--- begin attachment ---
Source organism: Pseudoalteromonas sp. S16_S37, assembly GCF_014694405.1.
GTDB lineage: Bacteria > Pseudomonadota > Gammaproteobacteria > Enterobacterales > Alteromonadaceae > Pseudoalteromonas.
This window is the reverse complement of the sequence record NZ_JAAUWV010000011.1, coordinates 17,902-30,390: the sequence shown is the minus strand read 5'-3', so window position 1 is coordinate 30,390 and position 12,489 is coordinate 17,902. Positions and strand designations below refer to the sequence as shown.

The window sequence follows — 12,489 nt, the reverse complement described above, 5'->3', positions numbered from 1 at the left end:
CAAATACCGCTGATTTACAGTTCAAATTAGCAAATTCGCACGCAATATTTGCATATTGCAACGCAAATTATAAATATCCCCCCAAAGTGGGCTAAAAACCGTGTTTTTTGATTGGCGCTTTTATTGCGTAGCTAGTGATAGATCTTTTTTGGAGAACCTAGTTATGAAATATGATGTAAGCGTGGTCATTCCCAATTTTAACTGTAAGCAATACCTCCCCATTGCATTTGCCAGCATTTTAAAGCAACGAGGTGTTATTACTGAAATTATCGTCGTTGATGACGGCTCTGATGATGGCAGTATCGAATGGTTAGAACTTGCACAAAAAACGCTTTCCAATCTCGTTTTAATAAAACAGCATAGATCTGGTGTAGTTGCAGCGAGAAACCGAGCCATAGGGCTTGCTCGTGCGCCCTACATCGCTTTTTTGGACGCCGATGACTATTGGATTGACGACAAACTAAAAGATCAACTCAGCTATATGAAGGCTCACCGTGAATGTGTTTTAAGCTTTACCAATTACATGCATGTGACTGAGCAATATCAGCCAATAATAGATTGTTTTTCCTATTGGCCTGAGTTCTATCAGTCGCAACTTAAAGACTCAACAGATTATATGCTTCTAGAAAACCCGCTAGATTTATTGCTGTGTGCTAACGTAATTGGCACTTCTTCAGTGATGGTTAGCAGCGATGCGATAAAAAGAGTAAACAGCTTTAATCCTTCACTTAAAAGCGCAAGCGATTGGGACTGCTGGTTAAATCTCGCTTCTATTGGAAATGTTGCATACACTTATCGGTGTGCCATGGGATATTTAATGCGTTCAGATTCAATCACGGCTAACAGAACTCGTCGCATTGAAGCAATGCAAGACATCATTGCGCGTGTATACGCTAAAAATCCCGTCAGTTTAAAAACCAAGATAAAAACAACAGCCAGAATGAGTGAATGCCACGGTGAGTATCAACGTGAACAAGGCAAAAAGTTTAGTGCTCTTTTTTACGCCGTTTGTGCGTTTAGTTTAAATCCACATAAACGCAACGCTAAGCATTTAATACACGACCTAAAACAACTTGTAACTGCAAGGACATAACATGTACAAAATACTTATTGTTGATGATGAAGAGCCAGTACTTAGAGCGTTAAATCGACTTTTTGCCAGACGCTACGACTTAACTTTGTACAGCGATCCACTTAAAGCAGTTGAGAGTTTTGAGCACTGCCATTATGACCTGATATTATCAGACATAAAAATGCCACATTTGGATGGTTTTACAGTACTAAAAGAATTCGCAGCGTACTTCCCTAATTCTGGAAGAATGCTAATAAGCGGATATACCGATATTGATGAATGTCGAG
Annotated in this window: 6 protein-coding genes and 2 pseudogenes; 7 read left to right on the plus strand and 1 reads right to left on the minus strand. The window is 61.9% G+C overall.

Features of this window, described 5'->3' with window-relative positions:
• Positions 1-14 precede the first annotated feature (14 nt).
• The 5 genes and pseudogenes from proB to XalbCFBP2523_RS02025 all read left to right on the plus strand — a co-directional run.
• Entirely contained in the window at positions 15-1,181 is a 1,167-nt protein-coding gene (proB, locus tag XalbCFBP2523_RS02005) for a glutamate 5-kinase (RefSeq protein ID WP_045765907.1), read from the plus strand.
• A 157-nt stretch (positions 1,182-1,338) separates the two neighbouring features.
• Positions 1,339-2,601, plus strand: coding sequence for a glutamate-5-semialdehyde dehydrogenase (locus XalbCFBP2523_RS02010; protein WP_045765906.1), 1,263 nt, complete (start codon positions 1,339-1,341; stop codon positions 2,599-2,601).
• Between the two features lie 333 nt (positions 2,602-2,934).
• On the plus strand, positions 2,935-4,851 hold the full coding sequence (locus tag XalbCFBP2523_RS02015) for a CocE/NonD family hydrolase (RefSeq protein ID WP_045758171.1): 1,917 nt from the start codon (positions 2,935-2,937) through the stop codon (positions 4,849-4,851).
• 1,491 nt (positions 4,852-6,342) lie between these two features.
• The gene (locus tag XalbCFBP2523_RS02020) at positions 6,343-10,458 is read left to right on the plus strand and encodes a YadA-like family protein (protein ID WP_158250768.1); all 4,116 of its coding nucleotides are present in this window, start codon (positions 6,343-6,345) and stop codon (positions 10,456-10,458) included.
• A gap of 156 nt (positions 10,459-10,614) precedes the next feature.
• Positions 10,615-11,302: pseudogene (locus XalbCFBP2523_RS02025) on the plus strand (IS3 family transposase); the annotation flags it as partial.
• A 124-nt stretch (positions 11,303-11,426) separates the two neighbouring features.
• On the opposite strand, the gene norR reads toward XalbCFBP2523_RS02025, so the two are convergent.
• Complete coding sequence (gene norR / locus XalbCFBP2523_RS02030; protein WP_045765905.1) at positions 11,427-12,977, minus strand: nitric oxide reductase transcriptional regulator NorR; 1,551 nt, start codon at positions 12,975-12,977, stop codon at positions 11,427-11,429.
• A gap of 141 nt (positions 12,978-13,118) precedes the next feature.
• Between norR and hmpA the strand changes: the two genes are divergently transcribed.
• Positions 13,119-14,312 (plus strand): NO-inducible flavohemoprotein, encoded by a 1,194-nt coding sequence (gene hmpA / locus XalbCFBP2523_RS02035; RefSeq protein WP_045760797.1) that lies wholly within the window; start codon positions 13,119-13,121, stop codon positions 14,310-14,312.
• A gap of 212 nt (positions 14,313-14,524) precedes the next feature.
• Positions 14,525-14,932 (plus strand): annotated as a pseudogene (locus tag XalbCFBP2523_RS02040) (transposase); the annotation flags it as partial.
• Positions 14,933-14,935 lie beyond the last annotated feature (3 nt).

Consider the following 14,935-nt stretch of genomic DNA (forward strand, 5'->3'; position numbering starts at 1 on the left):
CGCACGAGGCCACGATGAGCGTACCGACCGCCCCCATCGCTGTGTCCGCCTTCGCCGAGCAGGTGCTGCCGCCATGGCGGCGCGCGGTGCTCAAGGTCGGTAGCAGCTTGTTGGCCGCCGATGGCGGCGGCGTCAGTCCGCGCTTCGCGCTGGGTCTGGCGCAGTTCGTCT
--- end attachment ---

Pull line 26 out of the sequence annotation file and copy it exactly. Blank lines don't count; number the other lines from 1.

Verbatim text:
• Positions 14,525-14,932 (plus strand): annotated as a pseudogene (locus tag XalbCFBP2523_RS02040) (transposase); the annotation flags it as partial.